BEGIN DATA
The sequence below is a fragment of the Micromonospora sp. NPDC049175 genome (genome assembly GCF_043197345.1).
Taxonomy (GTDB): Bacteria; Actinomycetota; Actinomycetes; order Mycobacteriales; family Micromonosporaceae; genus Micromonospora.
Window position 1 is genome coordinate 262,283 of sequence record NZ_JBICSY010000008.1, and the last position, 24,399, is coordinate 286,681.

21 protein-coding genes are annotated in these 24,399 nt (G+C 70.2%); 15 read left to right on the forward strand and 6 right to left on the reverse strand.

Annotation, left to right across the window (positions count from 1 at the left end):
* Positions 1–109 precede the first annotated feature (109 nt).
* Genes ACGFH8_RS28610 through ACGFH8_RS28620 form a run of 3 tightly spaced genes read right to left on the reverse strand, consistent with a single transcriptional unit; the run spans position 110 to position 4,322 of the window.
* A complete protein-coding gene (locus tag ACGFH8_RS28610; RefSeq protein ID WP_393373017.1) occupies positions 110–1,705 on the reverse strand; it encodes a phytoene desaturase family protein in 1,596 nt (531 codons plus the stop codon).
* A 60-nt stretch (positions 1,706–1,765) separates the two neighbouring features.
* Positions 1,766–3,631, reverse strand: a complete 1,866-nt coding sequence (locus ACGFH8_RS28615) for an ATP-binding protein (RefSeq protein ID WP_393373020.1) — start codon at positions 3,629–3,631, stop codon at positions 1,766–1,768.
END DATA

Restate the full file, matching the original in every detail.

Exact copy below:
The sequence below is a fragment of the Micromonospora sp. NPDC049175 genome (genome assembly GCF_043197345.1).
Taxonomy (GTDB): Bacteria; Actinomycetota; Actinomycetes; order Mycobacteriales; family Micromonosporaceae; genus Micromonospora.
Window position 1 is genome coordinate 262,283 of sequence record NZ_JBICSY010000008.1, and the last position, 24,399, is coordinate 286,681.

21 protein-coding genes are annotated in these 24,399 nt (G+C 70.2%); 15 read left to right on the forward strand and 6 right to left on the reverse strand.

Annotation, left to right across the window (positions count from 1 at the left end):
* Positions 1–109 precede the first annotated feature (109 nt).
* Genes ACGFH8_RS28610 through ACGFH8_RS28620 form a run of 3 tightly spaced genes read right to left on the reverse strand, consistent with a single transcriptional unit; the run spans position 110 to position 4,322 of the window.
* A complete protein-coding gene (locus tag ACGFH8_RS28610; RefSeq protein ID WP_393373017.1) occupies positions 110–1,705 on the reverse strand; it encodes a phytoene desaturase family protein in 1,596 nt (531 codons plus the stop codon).
* A 60-nt stretch (positions 1,706–1,765) separates the two neighbouring features.
* Positions 1,766–3,631, reverse strand: a complete 1,866-nt coding sequence (locus ACGFH8_RS28615) for an ATP-binding protein (RefSeq protein ID WP_393373020.1) — start codon at positions 3,629–3,631, stop codon at positions 1,766–1,768.